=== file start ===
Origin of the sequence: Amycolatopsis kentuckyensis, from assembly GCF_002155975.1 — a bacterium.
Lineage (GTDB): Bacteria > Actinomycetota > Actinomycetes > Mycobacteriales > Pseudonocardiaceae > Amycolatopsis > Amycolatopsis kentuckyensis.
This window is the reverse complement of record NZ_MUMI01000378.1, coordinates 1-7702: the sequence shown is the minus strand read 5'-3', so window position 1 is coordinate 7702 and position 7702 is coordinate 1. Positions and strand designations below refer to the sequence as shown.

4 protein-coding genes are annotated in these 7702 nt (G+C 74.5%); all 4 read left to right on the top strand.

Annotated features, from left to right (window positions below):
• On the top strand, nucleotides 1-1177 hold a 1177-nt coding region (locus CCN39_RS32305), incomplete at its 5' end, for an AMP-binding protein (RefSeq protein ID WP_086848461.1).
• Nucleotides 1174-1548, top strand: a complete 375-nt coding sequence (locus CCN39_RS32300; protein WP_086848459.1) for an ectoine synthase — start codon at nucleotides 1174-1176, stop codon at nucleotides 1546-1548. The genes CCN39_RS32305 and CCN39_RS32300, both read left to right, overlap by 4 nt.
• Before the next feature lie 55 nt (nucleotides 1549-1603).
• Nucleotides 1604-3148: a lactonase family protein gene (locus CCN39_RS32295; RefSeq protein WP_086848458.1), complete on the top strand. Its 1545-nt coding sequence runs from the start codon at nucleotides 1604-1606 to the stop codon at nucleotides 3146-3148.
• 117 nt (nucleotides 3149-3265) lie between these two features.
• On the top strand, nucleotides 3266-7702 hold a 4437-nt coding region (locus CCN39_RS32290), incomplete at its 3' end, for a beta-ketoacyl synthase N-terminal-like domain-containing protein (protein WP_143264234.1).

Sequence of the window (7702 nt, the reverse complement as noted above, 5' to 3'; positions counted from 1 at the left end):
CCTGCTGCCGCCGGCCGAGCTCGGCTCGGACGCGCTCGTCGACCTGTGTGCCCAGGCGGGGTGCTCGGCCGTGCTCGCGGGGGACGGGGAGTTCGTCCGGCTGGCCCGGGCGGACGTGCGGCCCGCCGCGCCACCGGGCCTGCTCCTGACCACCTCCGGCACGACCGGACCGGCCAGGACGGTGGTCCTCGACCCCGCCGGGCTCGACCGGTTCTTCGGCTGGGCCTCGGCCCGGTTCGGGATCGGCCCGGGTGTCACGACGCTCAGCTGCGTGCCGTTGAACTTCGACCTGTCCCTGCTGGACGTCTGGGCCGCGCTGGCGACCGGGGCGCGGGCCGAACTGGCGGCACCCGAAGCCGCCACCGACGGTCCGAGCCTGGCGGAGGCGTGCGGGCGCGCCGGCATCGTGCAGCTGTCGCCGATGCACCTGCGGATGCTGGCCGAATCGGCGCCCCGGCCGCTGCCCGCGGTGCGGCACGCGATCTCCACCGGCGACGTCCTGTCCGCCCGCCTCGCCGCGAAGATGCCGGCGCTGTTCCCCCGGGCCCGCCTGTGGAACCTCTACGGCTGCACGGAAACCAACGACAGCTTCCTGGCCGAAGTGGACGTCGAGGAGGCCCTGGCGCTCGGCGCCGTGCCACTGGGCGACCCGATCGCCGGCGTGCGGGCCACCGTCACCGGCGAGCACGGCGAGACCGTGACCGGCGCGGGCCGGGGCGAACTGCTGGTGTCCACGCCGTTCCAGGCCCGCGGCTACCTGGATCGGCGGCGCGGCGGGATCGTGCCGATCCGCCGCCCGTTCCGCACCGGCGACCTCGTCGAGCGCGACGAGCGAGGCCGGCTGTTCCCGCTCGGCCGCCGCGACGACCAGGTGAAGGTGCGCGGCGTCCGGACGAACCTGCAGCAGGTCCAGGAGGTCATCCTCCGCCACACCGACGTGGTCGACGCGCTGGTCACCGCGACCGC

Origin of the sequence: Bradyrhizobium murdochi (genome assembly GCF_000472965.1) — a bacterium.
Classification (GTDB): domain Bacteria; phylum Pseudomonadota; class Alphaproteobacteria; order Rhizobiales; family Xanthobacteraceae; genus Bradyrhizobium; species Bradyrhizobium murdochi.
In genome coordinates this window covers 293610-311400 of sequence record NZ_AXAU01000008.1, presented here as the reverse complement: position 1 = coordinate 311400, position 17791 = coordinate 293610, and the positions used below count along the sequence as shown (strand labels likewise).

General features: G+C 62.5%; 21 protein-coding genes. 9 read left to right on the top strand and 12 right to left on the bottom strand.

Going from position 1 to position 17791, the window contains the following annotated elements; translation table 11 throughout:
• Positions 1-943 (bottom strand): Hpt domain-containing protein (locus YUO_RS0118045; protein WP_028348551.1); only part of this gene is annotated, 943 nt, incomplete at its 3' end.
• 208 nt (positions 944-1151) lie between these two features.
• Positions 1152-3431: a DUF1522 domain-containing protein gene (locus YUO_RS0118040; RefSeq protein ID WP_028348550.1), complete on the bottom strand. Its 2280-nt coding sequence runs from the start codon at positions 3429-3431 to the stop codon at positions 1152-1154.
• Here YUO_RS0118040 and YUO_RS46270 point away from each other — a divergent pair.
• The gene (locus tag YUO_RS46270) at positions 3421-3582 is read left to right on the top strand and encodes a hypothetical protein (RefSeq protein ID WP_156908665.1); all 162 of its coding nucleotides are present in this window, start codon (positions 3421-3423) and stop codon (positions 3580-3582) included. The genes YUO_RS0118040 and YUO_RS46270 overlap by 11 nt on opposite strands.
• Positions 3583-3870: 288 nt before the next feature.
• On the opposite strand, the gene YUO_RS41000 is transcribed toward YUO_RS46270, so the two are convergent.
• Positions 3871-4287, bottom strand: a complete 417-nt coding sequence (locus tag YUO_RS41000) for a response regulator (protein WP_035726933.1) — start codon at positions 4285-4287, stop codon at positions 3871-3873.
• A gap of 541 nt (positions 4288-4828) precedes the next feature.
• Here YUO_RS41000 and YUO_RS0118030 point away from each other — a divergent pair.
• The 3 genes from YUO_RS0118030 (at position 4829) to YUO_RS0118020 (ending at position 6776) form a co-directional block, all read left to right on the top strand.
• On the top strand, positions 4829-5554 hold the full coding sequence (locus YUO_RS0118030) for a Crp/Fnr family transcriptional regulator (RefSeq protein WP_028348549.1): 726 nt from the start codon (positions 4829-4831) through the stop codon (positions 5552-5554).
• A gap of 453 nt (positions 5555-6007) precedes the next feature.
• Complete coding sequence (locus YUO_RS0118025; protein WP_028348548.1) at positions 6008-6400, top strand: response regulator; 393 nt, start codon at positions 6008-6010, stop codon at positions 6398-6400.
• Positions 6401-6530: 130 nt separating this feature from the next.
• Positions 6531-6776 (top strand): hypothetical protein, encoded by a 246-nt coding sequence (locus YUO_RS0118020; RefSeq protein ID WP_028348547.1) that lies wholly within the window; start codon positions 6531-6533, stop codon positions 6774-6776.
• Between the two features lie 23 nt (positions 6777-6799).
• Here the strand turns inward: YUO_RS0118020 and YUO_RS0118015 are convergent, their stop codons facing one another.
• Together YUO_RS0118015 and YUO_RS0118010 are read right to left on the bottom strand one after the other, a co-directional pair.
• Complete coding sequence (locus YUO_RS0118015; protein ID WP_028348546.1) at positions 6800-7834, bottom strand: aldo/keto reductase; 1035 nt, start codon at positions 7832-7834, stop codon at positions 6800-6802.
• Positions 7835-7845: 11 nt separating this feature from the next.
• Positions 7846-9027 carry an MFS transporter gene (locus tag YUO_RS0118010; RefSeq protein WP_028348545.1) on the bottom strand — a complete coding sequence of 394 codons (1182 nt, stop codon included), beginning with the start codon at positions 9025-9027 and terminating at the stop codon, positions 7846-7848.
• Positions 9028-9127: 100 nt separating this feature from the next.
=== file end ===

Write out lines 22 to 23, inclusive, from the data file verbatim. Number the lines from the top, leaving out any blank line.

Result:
• Here YUO_RS0118040 and YUO_RS46270 point away from each other — a divergent pair.
• The gene (locus tag YUO_RS46270) at positions 3421-3582 is read left to right on the top strand and encodes a hypothetical protein (RefSeq protein ID WP_156908665.1); all 162 of its coding nucleotides are present in this window, start codon (positions 3421-3423) and stop codon (positions 3580-3582) included. The genes YUO_RS0118040 and YUO_RS46270 overlap by 11 nt on opposite strands.